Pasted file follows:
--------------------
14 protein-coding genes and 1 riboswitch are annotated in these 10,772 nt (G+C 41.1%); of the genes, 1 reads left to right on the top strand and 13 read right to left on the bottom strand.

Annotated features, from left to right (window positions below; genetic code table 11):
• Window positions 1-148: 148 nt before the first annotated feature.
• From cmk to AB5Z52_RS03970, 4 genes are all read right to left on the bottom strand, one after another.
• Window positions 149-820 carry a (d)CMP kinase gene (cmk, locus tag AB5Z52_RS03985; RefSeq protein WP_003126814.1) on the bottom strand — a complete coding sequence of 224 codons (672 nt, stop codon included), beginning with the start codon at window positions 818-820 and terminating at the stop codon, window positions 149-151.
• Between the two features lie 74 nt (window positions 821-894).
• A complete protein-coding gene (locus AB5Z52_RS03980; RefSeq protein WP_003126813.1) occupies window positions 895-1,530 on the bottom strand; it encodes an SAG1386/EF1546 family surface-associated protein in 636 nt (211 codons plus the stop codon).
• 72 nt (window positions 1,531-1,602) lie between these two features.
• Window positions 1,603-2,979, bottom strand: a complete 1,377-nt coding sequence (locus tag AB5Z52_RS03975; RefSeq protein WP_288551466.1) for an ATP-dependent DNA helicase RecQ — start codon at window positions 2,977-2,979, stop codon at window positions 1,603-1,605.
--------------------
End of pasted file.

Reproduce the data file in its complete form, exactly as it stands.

14 protein-coding genes and 1 riboswitch are annotated in these 10,772 nt (G+C 41.1%); of the genes, 1 reads left to right on the top strand and 13 read right to left on the bottom strand.

Annotated features, from left to right (window positions below; genetic code table 11):
• Window positions 1-148: 148 nt before the first annotated feature.
• From cmk to AB5Z52_RS03970, 4 genes are all read right to left on the bottom strand, one after another.
• Window positions 149-820 carry a (d)CMP kinase gene (cmk, locus tag AB5Z52_RS03985; RefSeq protein WP_003126814.1) on the bottom strand — a complete coding sequence of 224 codons (672 nt, stop codon included), beginning with the start codon at window positions 818-820 and terminating at the stop codon, window positions 149-151.
• Between the two features lie 74 nt (window positions 821-894).
• A complete protein-coding gene (locus AB5Z52_RS03980; RefSeq protein WP_003126813.1) occupies window positions 895-1,530 on the bottom strand; it encodes an SAG1386/EF1546 family surface-associated protein in 636 nt (211 codons plus the stop codon).
• 72 nt (window positions 1,531-1,602) lie between these two features.
• Window positions 1,603-2,979, bottom strand: a complete 1,377-nt coding sequence (locus tag AB5Z52_RS03975; RefSeq protein WP_288551466.1) for an ATP-dependent DNA helicase RecQ — start codon at window positions 2,977-2,979, stop codon at window positions 1,603-1,605.